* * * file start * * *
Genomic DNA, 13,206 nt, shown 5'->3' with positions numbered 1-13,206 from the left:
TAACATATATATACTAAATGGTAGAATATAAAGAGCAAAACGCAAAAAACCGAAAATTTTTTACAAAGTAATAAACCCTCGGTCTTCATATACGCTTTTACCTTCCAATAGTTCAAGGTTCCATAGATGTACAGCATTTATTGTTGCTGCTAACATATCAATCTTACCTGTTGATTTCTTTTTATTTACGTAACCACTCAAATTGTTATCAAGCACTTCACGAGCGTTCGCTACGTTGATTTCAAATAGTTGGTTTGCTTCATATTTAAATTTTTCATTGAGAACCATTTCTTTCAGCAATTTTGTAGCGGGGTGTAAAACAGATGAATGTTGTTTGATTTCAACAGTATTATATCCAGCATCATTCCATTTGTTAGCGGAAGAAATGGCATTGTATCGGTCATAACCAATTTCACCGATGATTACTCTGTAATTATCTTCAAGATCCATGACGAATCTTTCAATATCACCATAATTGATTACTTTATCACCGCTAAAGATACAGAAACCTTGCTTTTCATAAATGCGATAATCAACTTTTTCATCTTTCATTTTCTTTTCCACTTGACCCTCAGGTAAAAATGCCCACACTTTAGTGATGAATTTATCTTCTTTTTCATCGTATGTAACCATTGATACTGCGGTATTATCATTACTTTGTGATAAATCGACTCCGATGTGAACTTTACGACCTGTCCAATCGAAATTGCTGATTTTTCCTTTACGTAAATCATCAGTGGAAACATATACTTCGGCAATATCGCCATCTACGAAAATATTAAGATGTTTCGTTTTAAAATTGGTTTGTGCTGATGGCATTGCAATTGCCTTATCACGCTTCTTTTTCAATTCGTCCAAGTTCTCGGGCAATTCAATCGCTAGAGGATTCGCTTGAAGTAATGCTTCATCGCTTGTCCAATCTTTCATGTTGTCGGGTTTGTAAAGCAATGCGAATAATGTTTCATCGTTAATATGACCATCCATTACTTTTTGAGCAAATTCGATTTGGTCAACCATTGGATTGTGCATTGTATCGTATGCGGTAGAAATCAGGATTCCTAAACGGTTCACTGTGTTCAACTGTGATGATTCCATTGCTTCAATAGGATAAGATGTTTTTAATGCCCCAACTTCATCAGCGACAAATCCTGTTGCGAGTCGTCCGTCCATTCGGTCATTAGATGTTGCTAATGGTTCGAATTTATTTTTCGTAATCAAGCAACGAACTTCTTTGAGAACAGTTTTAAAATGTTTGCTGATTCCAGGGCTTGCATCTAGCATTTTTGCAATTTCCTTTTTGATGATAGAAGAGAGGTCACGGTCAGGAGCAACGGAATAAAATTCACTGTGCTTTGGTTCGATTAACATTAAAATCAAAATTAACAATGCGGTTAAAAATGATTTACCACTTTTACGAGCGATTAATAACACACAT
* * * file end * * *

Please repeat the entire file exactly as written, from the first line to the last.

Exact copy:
Genomic DNA, 13,206 nt, shown 5'->3' with positions numbered 1-13,206 from the left:
TAACATATATATACTAAATGGTAGAATATAAAGAGCAAAACGCAAAAAACCGAAAATTTTTTACAAAGTAATAAACCCTCGGTCTTCATATACGCTTTTACCTTCCAATAGTTCAAGGTTCCATAGATGTACAGCATTTATTGTTGCTGCTAACATATCAATCTTACCTGTTGATTTCTTTTTATTTACGTAACCACTCAAATTGTTATCAAGCACTTCACGAGCGTTCGCTACGTTGATTTCAAATAGTTGGTTTGCTTCATATTTAAATTTTTCATTGAGAACCATTTCTTTCAGCAATTTTGTAGCGGGGTGTAAAACAGATGAATGTTGTTTGATTTCAACAGTATTATATCCAGCATCATTCCATTTGTTAGCGGAAGAAATGGCATTGTATCGGTCATAACCAATTTCACCGATGATTACTCTGTAATTATCTTCAAGATCCATGACGAATCTTTCAATATCACCATAATTGATTACTTTATCACCGCTAAAGATACAGAAACCTTGCTTTTCATAAATGCGATAATCAACTTTTTCATCTTTCATTTTCTTTTCCACTTGACCCTCAGGTAAAAATGCCCACACTTTAGTGATGAATTTATCTTCTTTTTCATCGTATGTAACCATTGATACTGCGGTATTATCATTACTTTGTGATAAATCGACTCCGATGTGAACTTTACGACCTGTCCAATCGAAATTGCTGATTTTTCCTTTACGTAAATCATCAGTGGAAACATATACTTCGGCAATATCGCCATCTACGAAAATATTAAGATGTTTCGTTTTAAAATTGGTTTGTGCTGATGGCATTGCAATTGCCTTATCACGCTTCTTTTTCAATTCGTCCAAGTTCTCGGGCAATTCAATCGCTAGAGGATTCGCTTGAAGTAATGCTTCATCGCTTGTCCAATCTTTCATGTTGTCGGGTTTGTAAAGCAATGCGAATAATGTTTCATCGTTAATATGACCATCCATTACTTTTTGAGCAAATTCGATTTGGTCAACCATTGGATTGTGCATTGTATCGTATGCGGTAGAAATCAGGATTCCTAAACGGTTCACTGTGTTCAACTGTGATGATTCCATTGCTTCAATAGGATAAGATGTTTTTAATGCCCCAACTTCATCAGCGACAAATCCTGTTGCGAGTCGTCCGTCCATTCGGTCATTAGATGTTGCTAATGGTTCGAATTTATTTTTCGTAATCAAGCAACGAACTTCTTTGAGAACAGTTTTAAAATGTTTGCTGATTCCAGGGCTTGCATCTAGCATTTTTGCAATTTCCTTTTTGATGATAGAAGAGAGGTCACGGTCAGGAGCAACGGAATAAAATTCACTGTGCTTTGGTTCGATTAACATTAAAATCAAAATTAACAATGCGGTTAAAAATGATTTACCACTTTTACGAGCGATTAATAACACACAT